With JJB Office Services
Businesses in many sectors are reporting not only a skills shortage but also a very challenging recruitment environment. Attracting and retaining staff in the current climate of low unemployment, high cost of living and increased choice of roles available to those keen to move jobs has created a problem for businesses.
Redundancy is reported to be at a low level at present (though there was plenty of it during the pandemic) and one reason for this is the apparent desire to retain talent within organisations. We are also hearing a lot of discussion about the value of recruiting older workers with existing skill sets, though there remains a huge amount of unconscious bias around employing those over 45 years of age but that's a subject for a different article.
However, there is something else going on in the labour market too. Older, experienced workers are leaving the labour market and either joining the ranks of the self-employed or taking early retirement if they are able to afford this. They take their skills with them and, unfortunately, as baby boomers move ever closer to retirement, if companies do not put processes in place to allow them to pass on the knowledge, then the skills will be lost.
And yes, it does indeed work the other way too. The younger generation has much to teach the older one. When I managed admin teams I found a balanced mix of age, gender and background worked well. Provided that everyone felt valued for what they could bring to the team, the majority were then willing to pass on knowledge openly and naturally.
Everything I've read so far on this subject points to two key areas that will tempt older workers back to the workplace: Flexibility and respect for skills brought to the table. I would also add the importance of being able to make a difference. It’s not only millennials who want to do this, most people feel the drive to do this at some point in their lives. Yet somehow, somewhere, something goes awry. These experienced workers are not called for interviews. Their age isn’t ever the reason just as the younger female applicants are never passed over due to their potential to start a family, and the people of colour are never passed over because of their skin tone.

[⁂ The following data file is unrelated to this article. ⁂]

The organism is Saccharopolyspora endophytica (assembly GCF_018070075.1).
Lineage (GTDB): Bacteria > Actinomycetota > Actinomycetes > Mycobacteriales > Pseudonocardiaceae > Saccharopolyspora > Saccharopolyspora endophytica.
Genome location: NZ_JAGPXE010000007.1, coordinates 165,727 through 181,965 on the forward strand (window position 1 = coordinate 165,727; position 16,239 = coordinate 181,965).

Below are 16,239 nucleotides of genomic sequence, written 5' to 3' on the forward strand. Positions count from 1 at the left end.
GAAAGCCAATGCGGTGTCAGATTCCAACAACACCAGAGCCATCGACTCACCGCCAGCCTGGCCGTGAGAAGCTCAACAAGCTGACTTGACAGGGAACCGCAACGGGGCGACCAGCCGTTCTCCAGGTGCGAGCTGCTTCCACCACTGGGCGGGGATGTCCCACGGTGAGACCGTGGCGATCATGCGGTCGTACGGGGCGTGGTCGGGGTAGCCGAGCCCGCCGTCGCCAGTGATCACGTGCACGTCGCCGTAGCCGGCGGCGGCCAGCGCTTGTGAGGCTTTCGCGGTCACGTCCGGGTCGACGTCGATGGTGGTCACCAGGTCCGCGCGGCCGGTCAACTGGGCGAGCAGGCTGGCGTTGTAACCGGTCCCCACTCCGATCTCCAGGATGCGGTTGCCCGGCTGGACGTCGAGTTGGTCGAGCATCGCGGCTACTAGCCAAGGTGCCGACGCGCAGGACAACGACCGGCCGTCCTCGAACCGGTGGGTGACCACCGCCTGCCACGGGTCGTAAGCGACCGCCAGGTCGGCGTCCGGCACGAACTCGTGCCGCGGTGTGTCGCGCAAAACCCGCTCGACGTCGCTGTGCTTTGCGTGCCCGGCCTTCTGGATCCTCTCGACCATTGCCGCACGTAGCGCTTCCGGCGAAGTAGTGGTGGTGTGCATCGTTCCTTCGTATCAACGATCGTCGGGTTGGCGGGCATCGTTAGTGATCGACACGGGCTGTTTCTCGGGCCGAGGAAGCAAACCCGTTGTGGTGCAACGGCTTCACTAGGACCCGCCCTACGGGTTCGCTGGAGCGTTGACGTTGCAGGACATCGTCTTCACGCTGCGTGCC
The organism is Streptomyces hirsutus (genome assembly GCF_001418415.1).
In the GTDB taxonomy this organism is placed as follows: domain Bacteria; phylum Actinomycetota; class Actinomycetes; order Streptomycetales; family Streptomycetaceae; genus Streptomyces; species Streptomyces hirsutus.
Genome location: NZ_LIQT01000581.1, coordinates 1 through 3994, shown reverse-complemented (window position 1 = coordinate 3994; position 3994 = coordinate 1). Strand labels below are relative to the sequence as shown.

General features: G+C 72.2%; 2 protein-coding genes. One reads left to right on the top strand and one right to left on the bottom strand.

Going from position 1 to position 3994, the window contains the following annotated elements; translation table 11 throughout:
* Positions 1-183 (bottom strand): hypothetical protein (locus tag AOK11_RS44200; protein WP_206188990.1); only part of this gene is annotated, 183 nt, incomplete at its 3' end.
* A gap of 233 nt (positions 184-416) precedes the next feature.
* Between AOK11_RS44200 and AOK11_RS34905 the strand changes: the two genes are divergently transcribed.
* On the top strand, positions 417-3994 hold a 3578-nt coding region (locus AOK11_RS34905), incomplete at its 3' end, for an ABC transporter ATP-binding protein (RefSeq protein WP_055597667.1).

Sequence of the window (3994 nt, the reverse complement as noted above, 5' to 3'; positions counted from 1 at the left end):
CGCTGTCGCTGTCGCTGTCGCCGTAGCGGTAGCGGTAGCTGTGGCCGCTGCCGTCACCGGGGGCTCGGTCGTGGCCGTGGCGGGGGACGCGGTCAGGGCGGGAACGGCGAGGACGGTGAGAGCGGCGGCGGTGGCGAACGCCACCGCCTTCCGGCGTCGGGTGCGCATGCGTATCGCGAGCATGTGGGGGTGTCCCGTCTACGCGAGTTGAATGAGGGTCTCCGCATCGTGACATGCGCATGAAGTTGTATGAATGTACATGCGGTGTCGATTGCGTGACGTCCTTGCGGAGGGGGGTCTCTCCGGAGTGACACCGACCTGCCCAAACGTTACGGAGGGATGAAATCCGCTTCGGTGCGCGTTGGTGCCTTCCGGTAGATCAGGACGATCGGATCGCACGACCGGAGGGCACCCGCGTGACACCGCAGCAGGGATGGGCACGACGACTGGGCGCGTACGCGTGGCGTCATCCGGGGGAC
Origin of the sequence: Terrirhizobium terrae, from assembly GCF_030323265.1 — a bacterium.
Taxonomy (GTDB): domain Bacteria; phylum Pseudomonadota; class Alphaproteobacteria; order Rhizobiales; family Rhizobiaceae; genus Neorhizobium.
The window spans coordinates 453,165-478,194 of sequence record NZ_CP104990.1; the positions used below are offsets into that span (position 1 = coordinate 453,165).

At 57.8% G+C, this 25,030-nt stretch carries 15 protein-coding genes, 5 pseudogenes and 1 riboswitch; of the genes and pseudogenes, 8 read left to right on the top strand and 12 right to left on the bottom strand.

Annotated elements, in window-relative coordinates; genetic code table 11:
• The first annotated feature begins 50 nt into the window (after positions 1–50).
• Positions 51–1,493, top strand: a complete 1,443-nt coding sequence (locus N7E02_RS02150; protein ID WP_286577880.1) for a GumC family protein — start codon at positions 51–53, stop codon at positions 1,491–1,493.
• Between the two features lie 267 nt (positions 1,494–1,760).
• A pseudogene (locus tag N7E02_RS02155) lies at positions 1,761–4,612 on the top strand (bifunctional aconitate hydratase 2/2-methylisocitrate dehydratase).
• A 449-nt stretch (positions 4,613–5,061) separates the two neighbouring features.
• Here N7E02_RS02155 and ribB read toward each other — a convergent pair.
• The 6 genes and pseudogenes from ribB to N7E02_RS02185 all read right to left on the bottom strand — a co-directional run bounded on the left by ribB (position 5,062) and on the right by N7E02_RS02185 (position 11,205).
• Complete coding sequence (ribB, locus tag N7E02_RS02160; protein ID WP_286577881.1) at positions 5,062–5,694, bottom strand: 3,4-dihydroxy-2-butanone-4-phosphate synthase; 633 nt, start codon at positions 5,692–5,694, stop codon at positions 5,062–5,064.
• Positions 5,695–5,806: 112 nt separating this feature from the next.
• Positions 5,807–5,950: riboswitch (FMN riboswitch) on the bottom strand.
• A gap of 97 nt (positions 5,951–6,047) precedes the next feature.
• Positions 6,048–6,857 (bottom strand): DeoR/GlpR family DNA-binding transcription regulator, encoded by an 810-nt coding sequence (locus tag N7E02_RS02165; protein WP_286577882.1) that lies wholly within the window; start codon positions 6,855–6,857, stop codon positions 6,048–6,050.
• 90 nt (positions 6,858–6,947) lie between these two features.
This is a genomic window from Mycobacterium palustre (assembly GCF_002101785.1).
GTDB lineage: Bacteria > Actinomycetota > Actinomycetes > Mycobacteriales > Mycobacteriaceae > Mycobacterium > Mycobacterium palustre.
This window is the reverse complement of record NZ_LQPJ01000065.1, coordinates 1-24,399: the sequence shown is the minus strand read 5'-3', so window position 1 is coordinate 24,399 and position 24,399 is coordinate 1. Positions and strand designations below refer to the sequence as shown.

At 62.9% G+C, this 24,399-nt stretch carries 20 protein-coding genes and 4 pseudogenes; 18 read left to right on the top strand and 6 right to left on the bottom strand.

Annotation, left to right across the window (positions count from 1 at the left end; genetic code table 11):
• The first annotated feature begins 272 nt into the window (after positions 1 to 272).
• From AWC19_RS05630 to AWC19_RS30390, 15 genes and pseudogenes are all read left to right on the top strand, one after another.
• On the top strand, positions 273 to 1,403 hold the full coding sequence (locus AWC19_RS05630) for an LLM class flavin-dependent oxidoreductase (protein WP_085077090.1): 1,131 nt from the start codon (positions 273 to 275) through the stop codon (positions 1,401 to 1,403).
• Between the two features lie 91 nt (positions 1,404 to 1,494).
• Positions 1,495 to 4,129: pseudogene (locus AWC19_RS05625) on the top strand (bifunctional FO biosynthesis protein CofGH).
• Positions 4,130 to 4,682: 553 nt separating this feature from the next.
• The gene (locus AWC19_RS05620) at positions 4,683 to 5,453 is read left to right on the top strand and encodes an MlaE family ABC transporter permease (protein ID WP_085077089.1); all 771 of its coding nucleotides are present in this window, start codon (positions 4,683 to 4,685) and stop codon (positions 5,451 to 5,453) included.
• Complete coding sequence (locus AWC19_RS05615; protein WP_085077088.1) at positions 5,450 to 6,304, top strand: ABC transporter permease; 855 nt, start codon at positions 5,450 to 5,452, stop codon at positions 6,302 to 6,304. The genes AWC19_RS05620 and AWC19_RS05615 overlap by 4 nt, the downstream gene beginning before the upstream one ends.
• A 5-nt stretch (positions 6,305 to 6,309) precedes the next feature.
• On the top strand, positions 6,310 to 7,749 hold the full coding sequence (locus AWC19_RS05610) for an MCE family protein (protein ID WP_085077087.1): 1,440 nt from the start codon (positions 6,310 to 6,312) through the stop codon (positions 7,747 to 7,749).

So, you know what lots of them do? They start a business of their own. Because the skills that, for whatever reason, employers say they want but then don't take advantage of, are really in demand. Plus running a business gives you even more skills that are of huge benefit to employers; determination. Time Management. Marketing. Finance. Organisation. Management of teams and workload.
So here's the thing: employers, those skills that you really need? They are out there. But we are offering them out on a freelance basis. We are out here. Working. Available to your business, often on a flexible basis. So you can have as many, or as few, hours of high-quality experience, knowledge and skill as you want. You just need to look to LinkedIn, your local trades magazine, small business and networking groups instead of Indeed, and CVLibrary. The experience you need is available; you just need to look outside the box a bit.
And if the gaping hole in your business is high-quality admin support provided by someone with lots of experience (35 years and counting).... you know where to find me.